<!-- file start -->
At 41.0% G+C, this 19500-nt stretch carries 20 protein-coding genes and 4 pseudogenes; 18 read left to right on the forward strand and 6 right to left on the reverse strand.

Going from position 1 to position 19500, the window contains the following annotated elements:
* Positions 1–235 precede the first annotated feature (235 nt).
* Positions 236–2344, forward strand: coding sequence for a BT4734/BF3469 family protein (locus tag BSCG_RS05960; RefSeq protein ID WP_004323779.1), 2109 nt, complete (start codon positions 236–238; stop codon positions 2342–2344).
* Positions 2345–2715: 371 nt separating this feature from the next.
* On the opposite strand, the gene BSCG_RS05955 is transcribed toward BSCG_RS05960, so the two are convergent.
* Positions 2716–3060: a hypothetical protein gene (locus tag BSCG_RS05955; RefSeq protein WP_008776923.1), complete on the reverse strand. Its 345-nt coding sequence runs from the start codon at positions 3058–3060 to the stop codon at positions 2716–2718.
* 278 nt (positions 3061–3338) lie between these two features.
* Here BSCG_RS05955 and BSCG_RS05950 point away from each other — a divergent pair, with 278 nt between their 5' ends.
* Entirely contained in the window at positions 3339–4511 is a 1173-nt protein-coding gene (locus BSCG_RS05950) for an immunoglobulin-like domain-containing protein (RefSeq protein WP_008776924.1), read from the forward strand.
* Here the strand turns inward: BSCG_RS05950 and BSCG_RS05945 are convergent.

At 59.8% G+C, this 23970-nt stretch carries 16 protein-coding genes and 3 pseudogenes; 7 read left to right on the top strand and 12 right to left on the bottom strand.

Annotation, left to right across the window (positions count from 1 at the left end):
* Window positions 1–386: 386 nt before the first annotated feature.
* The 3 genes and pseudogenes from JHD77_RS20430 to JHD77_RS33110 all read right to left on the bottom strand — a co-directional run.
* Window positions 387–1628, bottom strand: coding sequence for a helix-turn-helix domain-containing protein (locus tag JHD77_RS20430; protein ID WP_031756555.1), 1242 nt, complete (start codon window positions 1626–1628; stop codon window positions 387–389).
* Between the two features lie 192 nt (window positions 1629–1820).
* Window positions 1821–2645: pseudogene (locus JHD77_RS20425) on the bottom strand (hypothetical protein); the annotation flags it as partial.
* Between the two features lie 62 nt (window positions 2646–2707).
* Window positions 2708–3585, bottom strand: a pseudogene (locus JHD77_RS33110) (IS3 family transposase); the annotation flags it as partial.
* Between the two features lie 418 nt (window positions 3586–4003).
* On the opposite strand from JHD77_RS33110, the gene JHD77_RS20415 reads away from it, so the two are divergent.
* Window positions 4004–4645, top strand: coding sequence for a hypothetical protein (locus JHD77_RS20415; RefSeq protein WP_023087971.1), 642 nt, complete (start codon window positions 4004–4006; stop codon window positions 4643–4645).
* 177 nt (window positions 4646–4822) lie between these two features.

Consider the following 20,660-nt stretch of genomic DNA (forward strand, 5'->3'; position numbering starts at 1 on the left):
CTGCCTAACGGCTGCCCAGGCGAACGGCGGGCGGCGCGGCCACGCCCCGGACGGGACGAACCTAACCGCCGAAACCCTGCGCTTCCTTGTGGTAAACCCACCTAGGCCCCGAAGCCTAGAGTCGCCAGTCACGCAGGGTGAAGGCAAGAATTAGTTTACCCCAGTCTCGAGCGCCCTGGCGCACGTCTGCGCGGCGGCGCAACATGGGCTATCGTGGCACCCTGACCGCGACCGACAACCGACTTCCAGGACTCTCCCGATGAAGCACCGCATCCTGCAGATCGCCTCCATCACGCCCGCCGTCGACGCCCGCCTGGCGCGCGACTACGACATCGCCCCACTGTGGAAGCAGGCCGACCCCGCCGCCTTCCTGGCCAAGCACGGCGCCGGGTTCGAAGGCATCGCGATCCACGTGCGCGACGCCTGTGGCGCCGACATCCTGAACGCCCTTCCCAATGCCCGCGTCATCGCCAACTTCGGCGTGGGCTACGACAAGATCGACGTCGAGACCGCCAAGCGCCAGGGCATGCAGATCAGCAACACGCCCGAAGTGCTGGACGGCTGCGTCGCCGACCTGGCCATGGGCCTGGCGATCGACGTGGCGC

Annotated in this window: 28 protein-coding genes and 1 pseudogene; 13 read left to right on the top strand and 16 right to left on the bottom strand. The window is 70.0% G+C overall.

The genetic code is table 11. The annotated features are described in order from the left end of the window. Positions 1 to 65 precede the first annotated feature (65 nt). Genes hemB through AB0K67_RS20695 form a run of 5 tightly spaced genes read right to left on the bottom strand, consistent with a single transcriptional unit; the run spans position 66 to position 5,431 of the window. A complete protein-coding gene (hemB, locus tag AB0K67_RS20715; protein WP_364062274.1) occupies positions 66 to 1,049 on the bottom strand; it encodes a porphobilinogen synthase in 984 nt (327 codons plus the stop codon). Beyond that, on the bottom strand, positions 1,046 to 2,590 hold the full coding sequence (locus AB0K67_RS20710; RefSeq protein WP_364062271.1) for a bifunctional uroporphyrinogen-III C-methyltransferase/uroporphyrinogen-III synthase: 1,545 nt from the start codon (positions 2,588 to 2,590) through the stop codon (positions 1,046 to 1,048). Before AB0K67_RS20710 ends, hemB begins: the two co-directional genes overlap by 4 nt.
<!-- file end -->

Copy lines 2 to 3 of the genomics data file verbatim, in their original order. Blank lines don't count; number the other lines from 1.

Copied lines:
Going from position 1 to position 19500, the window contains the following annotated elements:
* Positions 1–235 precede the first annotated feature (235 nt).